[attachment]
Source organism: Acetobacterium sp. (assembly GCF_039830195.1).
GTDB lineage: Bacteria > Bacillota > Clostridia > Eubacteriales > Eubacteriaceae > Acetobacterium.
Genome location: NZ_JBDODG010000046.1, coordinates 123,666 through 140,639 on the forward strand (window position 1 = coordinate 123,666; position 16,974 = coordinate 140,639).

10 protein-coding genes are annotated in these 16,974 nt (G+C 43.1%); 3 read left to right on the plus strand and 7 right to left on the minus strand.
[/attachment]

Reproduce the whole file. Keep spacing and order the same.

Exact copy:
Source organism: Acetobacterium sp. (assembly GCF_039830195.1).
GTDB lineage: Bacteria > Bacillota > Clostridia > Eubacteriales > Eubacteriaceae > Acetobacterium.
Genome location: NZ_JBDODG010000046.1, coordinates 123,666 through 140,639 on the forward strand (window position 1 = coordinate 123,666; position 16,974 = coordinate 140,639).

10 protein-coding genes are annotated in these 16,974 nt (G+C 43.1%); 3 read left to right on the plus strand and 7 right to left on the minus strand.